MC416      Half Unit
Representation in the Age of Globalisation

This information is for the 2013/14 session.

Teacher responsible

Dr Shani Orgad STC. S110


This course is available on the MSc in Global Media and Communications (LSE and Fudan), MSc in Global Media and Communications (LSE and USC), MSc in Media and Communications and MSc in Media and Communications (Research). This course is available with permission as an outside option to students on other programmes where regulations permit.

Priority access will be given to students on MSc Global Media and Communications (with Fudan or USC).

Course content

Images and stories circulated in the media play a central role in informing how we imagine the world, others and ourselves. We become increasingly dependent, often exclusively, on what we see, read and hear in the news, on our favourite television drama series, in advertisements, on the radio, and over the Internet. This course focuses on the way media representations are implicated in the exercise of power over how we think and feel through the construction of meaning. It explores the opportunities that media representations present for the creation of a global and interconnected space, which enables the people living in it to conduct their social, cultural, political and economic lives in positive, just and inclusive ways. At the same time, the course discusses some of the critical challenges, limits and threats those visual and textual representations present. The discussion focuses on the representation of the Other and the production of difference, the representation of suffering, migration war and conflict, timely issues whose centrality is ever more vivid. It examines how transformations in the contemporary media landscape, such as the expansion of new media, the increasing commodification and the increasing global scope of communication, shape the ways in which public issues are framed, imaged, and constructed, and what consequences this may have for the moral judgements people make and the actions they take.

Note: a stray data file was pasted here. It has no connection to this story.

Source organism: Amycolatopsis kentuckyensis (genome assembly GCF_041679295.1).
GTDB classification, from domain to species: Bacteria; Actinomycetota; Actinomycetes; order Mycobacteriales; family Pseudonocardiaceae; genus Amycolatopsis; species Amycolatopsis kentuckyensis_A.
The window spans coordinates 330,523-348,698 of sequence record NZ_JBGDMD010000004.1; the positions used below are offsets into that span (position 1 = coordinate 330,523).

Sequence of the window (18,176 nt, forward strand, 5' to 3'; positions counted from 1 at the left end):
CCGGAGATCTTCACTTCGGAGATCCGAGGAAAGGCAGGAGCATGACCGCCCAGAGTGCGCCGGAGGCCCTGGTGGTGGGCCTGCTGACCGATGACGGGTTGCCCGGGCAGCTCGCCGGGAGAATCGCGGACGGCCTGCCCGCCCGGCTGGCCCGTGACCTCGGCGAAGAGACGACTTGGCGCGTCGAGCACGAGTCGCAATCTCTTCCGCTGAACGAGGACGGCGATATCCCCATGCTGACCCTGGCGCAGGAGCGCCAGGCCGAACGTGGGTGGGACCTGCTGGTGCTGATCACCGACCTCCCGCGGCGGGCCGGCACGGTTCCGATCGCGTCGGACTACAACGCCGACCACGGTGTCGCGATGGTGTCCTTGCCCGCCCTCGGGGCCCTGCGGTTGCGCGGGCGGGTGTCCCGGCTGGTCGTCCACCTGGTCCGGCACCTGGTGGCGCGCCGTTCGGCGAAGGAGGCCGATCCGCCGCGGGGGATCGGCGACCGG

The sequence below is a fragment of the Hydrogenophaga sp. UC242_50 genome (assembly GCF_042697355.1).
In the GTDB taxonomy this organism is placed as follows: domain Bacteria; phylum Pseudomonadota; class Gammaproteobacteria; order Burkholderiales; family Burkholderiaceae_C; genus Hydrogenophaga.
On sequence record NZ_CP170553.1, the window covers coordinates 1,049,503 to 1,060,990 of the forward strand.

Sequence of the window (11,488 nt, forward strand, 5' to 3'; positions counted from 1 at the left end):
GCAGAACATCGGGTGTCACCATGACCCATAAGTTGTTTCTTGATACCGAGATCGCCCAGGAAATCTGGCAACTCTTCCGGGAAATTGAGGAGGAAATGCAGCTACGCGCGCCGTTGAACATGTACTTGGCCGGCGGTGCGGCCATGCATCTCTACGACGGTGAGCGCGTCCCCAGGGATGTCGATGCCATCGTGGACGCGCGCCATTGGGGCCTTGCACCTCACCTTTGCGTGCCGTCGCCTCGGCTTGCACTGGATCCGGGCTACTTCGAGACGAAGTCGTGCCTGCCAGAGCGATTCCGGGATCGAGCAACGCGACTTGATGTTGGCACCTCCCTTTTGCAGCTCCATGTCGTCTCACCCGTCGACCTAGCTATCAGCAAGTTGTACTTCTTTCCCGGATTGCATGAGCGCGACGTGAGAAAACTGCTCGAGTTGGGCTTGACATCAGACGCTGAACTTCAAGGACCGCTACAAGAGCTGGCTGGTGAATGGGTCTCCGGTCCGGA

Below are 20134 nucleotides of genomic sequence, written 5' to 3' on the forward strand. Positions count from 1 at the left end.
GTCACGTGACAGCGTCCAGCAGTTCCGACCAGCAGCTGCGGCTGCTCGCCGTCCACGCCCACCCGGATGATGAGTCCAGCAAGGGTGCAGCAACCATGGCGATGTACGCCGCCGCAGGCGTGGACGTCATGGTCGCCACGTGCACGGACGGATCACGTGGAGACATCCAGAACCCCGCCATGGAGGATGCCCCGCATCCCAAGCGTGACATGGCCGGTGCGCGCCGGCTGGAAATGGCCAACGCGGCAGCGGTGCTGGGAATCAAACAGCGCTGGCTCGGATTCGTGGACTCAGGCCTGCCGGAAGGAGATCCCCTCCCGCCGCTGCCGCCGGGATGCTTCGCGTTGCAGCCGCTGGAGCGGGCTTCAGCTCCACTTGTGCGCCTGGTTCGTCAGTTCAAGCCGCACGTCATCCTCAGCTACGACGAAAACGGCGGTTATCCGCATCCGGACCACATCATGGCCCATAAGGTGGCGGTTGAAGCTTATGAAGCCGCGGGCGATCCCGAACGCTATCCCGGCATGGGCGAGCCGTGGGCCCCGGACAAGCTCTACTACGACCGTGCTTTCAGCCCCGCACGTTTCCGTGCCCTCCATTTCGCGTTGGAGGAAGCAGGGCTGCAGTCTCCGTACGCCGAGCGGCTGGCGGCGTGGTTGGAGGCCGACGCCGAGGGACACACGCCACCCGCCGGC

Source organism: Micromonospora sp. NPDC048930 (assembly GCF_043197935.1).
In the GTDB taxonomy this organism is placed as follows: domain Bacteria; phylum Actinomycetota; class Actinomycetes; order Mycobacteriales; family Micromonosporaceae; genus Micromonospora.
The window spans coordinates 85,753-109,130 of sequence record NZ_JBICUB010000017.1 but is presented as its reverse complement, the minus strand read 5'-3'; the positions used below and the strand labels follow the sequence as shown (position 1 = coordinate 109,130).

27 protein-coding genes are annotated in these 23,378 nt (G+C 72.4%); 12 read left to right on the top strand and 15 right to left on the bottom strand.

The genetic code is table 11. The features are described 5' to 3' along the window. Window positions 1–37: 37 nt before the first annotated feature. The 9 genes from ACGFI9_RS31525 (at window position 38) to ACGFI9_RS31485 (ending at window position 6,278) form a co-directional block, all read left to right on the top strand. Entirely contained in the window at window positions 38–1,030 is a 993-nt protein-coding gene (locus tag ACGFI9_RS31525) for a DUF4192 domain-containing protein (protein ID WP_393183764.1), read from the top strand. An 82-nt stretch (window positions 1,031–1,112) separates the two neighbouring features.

11 hours of lectures and 9 hours of seminars in the MT.

Formative coursework

All students are expected to complete advance reading, prepare seminar presentations, and submit one essay of 1,500 words.

Indicative reading

Boltanski, L. (1999) Distant Suffering: Morality, Media and Politics, Cambridge University Press; Chouliaraki, L. (2006) The Spectatorship of Suffering, Sage;  OUP. Hall, S. (1997) Representation: Cultural Representations and Signifying Practice, Sage; Macdonald, M. (2003) Exploring Media Discourse, Arnold; Moeller, S. D. (1999) Compassion Fatigue, Routledge; Orgad, S. Media Representation and the Global Imagination, Cambridge: Polity; Pickering, M. (2001). Stereotyping: The Politics of Representation, Palgrave; Said, E. (1985) Orientalism, Penguin; Silverstone, R. (2007) Media and Morality: On the Rise of the Mediapolis, Polity.  Orgad, S. (2012) Media Representation and the Global Imagination, Cambridge:


Essay (100%, 3000 words) in the LT.

To be submitted in week 2 of Lent Term.

Teachers' comment

The images and stories circulating in today's global media matter. This course will explain why, and how representations shape the ways we think about others, the world and ourselves.

Students' comments

"This course has really helped me to view media representations critically. It presents the theories in a way that we can apply them in practical ways to our lives outside and inside of class."

Key facts

Department: Media & Communications

Total students 2012/13: 28

Average class size 2012/13: 10

Value: Half Unit

Guidelines for interpreting course guide information

Personal development skills

  • Self-management
  • Team working
  • Communication
  • Specialist skills